MMT’s Kelton Sees Central Banks Quietly Yielding to Governments

Yuko Takeo and Masahiro Hidaka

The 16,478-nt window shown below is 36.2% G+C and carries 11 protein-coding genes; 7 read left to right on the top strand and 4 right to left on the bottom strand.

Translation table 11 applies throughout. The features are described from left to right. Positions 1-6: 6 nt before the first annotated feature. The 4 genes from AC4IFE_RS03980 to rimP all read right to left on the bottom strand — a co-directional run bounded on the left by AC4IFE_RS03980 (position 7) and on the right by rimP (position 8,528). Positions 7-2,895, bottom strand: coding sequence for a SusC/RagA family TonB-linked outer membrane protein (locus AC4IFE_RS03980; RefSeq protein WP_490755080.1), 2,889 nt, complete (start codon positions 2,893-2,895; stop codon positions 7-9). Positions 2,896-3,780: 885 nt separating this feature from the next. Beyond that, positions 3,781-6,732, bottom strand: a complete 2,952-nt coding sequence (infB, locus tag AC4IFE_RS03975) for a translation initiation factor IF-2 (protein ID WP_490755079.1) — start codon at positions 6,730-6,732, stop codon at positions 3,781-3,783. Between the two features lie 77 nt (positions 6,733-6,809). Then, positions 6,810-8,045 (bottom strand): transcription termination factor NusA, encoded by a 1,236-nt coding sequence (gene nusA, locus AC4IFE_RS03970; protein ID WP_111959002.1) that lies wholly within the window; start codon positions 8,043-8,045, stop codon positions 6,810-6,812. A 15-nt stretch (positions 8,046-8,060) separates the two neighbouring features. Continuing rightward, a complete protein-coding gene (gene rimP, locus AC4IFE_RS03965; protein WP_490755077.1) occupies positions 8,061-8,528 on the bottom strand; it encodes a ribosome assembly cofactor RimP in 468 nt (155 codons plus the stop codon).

(Bloomberg) -- The world’s central banks are likely to start following the lead set by their governments, according to the economist who’s become the public face of Modern Monetary Theory -- even if they don’t acknowledge what they’re doing.“Greater coordination between fiscal and monetary authorities is almost certainly the wave of the future,” Stephanie Kelton, a professor at Stony Brook University in New York, said in an interview in Tokyo. While they won’t openly say that they’ve lost their independence, she predicted, “you’re going to see central banks responding in more accommodative, coordinating ways.”MMT says governments should take the lead in managing economies via spending and taxes, instead of delegating the task to monetary policy. After a couple of decades of obscurity, the school of thought has been gaining traction -- part of a wider search for new approaches to generating growth, amid concern that central banks are short of tools.How Modern Monetary Theory Lets Politicians Think Big: QuickTakeCritics say that MMT is a recipe for spiraling government debt and would revive now-dormant inflation with a vengeance. There’s also growing concern about central-bank independence, driven by President Donald Trump’s Twitter tirades against the Federal Reserve, and similar pressures in Turkey and India.Heating the RoomMMT argues that government spending is the most direct way to spur growth -- and sees no reason why central banks shouldn’t support it.The shift in that direction will likely accelerate as it dawns on more people that monetary policy alone simply isn’t powerful enough to create growth, said Kelton, an economic adviser to Senator Bernie Sanders in his 2020 presidential run. She said policy makers have been fretting about the size of government debts for too long.Japan has in many ways been a policy pioneer, according to Kelton -- leading the way on zero interest rates and quantitative easing. While it now has the world’s biggest government debt load, the fact that inflation and bond yields haven’t rocketed in response is often cited by MMT advocates.For an economy like Japan, says Kelton, fiscal outcomes shouldn’t be a policy goal in themselves. She compares the size of budget deficits to the temperature setting of a room -- what matters is whether it’s comfortable, or whether you are hitting your wider goals for the economy.Brake and GasStill, senior Japanese policy makers are not supporters of MMT. BOJ Governor Haruhiko Kuroda has labeled it as extreme, and both he and Prime Minister Shinzo Abe reject the view that extra taxation isn’t needed to address Japan’s budget deficit and debt.Japan Worries About Its Deficit as MMT Argues There’s No NeedThe government is set to raise its sales tax to 10% in October. Some economists expect an additional spending package too, and one former BOJ official has speculated that the central bank could support the tax move by committing to buy additional bonds.While that might seem in line with Kelton’s call for greater coordination, her view is that Japan keeps falling into the trap of pulling in opposite directions at the same time.“Your policy has constantly been one foot on the brake and one on the gas,” Kelton said, calling for bolder steps. It’s extra fiscal spending, not negative interest rates, that can generate enough consumer demand to get companies to borrow and invest, she said.Either way, she expects government policy to shift -- and central banks to fall in line.“The language will be that somehow everything that they do is their choice, and justified by their read of economic conditions,” she said. “But at the end of the day, they’re going to be accommodating fiscal.”To contact the reporters on this story: Yuko Takeo in Tokyo at ytakeo2@bloomberg.net;Masahiro Hidaka in Tokyo at mhidaka@bloomberg.netTo contact the editors responsible for this story: Malcolm Scott at mscott23@bloomberg.net, Paul Jackson, Ben HollandFor more articles like this, please visit us at bloomberg.com©2019 Bloomberg L.P.